Hey there! There are a bunch of different ways to make great fajitas at home. Here are a couple of tips that will help you:
1)Most importantly to get the right taste, you need to use the proper cooking technique. To do the technique correctly in your home kitchen, prepare yourself for a smoky house and a slightly splattered stove-top. So have your vent flowing and/or your windows/doors open--and be ready to fan your smoke alarms with towels if they are sensitive. Also, use a heavy cast iron pan or skillet so you have the best heat retention possible.
Place the pan over high heat until it is very hot (usually when it starts to smoke, it is ready.) Now take only a few pieces of your chopped meat and veg and throw it into the pan. Toss the meat and vegetables around until cooked to your desired temperature (medium-rare, for instance.) Then remove those pieces from the pan and let rest, covered loosely with tin foil, in a separate dish. Be sure to get as much of the food out of the pan as possible to prevent them from becoming burnt and making their way to your dining table. While this first batch of meat is resting, repeat the process with another small handful of meat/vegetables.
By cooking your fajitas in these very small batches in a very hot pan, you allow any moisture from the meat/veg to cook off quickly. If you add too much food at one time, the meat won't brown well and instead cook as if you steamed the meat (light brown/gray in color with no dark browning.) Don't be misled by the fact that restaurants serve you from a small skillet. That is for presentation only. Most likely, the meat was cooked on a very hot griddle (meat spread out so moisture is not an issue), or over an indoor grill; then, to serve, the meat is chopped and placed onto the small skillet that has been pre-heating under the broiler to give the dish that sizzle effect as it comes to the table. In this case, you are simply making the "sizzle" during the cooking process.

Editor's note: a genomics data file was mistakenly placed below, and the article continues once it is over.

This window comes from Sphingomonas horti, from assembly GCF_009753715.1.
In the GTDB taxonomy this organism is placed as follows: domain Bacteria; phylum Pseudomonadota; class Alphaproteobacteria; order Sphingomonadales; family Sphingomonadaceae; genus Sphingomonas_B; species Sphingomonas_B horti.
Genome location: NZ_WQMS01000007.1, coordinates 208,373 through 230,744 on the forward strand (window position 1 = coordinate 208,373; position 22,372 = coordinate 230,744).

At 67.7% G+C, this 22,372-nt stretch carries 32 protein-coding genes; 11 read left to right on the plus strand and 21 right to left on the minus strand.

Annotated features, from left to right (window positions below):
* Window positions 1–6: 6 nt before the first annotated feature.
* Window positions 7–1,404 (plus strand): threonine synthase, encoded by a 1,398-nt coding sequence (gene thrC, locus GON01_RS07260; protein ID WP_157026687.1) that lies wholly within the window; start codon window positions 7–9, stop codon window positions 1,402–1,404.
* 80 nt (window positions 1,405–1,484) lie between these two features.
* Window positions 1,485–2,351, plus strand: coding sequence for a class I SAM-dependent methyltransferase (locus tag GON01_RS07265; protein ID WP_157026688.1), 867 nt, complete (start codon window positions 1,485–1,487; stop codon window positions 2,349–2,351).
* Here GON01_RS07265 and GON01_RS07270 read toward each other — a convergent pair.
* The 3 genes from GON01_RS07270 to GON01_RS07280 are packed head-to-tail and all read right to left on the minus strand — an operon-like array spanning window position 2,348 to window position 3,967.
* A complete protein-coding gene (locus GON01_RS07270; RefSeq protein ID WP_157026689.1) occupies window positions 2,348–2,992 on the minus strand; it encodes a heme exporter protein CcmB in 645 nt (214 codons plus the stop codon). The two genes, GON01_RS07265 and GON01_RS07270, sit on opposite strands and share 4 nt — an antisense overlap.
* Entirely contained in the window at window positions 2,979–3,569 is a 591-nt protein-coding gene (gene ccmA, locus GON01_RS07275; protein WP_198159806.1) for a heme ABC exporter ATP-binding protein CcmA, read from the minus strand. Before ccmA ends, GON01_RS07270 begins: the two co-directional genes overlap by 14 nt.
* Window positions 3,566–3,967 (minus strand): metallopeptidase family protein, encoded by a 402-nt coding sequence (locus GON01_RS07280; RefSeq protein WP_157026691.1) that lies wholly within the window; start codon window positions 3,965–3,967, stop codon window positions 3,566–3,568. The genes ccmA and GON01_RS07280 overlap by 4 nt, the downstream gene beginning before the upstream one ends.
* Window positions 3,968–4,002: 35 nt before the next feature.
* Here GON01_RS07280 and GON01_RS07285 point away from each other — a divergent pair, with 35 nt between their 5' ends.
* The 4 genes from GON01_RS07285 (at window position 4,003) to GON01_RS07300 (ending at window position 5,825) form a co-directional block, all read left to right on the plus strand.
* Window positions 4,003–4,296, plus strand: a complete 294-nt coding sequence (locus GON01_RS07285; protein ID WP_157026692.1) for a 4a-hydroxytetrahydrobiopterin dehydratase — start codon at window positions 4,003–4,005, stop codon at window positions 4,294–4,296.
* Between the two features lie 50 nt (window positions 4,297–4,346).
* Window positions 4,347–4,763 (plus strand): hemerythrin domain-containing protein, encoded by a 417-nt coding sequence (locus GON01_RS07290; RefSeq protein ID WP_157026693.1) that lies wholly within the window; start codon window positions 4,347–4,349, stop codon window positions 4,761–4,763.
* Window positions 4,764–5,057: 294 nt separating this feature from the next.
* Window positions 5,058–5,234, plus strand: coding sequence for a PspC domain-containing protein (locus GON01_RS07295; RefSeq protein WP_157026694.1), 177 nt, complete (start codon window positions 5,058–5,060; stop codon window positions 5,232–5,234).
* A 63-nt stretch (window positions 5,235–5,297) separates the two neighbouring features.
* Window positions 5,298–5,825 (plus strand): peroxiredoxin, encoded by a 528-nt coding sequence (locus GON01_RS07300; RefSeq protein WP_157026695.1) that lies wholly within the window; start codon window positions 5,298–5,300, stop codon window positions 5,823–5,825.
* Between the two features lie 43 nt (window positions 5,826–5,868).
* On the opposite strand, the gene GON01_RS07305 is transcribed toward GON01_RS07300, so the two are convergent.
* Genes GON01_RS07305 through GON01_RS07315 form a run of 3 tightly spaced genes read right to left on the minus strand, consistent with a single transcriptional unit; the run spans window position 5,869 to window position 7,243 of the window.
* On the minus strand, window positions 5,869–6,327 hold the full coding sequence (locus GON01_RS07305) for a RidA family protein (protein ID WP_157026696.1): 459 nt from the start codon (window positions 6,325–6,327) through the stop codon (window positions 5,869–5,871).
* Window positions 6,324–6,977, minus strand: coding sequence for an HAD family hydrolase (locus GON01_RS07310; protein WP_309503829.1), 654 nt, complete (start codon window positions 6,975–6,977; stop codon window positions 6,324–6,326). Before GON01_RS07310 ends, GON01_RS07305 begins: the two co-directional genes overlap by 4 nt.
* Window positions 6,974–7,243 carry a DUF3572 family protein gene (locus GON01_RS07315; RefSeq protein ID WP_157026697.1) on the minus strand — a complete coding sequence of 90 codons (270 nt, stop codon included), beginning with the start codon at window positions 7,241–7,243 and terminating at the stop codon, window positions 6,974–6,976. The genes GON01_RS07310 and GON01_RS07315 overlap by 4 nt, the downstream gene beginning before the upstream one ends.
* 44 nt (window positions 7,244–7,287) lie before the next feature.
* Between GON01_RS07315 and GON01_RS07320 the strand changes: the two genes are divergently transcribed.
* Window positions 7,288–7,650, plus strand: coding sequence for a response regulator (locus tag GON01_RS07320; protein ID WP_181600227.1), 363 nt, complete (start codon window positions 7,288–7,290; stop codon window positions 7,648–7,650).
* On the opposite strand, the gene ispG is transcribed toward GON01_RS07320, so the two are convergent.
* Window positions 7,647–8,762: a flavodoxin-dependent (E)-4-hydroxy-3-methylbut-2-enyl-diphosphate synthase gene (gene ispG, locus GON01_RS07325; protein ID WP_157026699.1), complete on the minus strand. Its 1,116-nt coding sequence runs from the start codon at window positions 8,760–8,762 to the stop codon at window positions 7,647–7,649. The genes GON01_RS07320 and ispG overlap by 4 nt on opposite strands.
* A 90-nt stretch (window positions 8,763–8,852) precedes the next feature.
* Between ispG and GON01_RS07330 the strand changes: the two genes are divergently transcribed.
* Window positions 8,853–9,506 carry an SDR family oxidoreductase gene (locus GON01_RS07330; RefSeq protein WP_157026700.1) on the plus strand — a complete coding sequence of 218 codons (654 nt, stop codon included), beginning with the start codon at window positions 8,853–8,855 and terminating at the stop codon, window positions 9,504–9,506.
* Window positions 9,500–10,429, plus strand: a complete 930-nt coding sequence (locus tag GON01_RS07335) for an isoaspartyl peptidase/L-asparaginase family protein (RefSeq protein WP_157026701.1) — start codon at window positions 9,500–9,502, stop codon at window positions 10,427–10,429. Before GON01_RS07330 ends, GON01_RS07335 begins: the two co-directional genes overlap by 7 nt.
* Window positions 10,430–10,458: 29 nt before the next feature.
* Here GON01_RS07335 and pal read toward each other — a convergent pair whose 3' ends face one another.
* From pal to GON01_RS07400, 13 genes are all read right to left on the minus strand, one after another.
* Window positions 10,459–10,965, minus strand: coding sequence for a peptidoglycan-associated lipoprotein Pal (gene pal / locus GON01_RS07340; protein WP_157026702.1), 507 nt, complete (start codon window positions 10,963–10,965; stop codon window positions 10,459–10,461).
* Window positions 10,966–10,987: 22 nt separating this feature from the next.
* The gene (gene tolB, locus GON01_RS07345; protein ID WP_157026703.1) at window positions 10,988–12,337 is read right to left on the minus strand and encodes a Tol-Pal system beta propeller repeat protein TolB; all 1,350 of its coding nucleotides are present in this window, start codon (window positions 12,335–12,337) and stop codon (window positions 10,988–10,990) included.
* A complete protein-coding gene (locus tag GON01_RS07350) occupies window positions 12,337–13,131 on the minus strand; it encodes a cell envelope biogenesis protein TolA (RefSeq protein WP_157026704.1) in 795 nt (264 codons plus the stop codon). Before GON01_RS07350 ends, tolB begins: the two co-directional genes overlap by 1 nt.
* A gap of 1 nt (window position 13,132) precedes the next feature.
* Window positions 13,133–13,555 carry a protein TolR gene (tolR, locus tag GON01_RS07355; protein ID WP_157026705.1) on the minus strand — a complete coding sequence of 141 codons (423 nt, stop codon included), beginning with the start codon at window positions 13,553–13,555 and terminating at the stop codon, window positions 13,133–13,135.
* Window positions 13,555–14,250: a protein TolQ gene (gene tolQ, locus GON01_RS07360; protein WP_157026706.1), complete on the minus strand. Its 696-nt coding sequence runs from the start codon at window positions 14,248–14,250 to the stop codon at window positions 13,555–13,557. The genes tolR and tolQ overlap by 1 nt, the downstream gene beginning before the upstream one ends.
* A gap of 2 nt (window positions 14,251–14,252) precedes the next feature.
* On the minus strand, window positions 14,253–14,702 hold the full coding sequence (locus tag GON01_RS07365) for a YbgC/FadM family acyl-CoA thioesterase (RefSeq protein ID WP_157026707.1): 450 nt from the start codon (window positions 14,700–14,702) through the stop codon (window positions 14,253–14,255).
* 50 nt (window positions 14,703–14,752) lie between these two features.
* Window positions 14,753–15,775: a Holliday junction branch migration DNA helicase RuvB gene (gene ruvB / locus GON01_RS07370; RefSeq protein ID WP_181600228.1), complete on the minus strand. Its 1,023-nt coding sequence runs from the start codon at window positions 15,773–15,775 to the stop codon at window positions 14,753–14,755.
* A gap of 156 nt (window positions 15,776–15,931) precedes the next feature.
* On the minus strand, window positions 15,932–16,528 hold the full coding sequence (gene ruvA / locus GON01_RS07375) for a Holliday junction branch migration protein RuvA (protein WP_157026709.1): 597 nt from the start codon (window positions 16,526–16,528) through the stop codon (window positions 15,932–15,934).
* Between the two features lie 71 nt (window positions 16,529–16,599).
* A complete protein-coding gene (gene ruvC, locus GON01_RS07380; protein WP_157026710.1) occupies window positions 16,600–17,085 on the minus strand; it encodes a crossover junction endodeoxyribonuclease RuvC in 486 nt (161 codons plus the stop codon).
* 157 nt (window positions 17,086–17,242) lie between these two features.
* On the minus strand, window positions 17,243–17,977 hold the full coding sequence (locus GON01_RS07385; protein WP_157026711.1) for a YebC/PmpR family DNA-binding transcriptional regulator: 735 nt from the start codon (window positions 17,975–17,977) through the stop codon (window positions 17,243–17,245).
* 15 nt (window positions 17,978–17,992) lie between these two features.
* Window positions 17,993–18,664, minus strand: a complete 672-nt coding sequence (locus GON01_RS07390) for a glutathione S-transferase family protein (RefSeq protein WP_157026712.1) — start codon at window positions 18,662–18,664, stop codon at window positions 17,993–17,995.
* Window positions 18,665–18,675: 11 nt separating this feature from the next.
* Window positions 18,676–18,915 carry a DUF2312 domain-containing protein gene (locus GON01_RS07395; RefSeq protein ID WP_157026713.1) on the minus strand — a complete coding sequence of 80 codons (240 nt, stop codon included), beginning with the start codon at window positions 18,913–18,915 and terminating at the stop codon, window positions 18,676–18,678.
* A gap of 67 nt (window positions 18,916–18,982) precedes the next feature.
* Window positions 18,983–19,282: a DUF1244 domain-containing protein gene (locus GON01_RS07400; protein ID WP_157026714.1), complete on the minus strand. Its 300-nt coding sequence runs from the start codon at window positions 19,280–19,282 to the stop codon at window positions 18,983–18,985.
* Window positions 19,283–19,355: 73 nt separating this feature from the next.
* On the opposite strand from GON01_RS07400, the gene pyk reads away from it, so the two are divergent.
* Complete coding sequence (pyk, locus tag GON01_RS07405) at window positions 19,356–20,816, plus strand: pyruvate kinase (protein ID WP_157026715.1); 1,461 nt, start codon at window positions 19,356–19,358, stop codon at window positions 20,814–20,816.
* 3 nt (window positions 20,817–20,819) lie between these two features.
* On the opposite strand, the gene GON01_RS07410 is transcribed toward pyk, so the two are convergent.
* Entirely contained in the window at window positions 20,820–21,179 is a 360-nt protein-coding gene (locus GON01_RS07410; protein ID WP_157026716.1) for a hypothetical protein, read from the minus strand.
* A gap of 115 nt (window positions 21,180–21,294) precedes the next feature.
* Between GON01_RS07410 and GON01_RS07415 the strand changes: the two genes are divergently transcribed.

2) Using the proper meat is also essential. Refer to my article on Carne Asada for a brief overview on locating flap meat/skirt steak: http://www.cheftalk.com/wiki/mexican-food-recipes-carne-asada Also, this article describes a basic dry rub marinade that adds a nice flavor without overwhelming the beefiness. But to give you a baseline flavor to start with, why not start with salt and pepper only? Then you can add more seasonings as you refine your fajitas. To adjust the recipe in the article for fajitas, simply cut the meat into 1 to 1 1/2" strips prior to cooking. If you are fortunate enough to have a quality Mexican grocery store nearby, they will normally have meat that is pre-marinaded and pre-chopped for you. So just add your desired vegetables at home and you are ready to cook!
I prefer to not add citrus juices to my fajitas until after the meat is cooked. I use it more like a seasoning right before eating by adding just a few squeezes across my meat. The citrus cooking at those temperatures give the meat a slightly odd flavor IMO, probably due to concentrating the acid. But if you have a great recipe that calls for juices prior to cooking, go for it! There are bunches of ways to make great fajitas, and finding the one you like best is half the fun!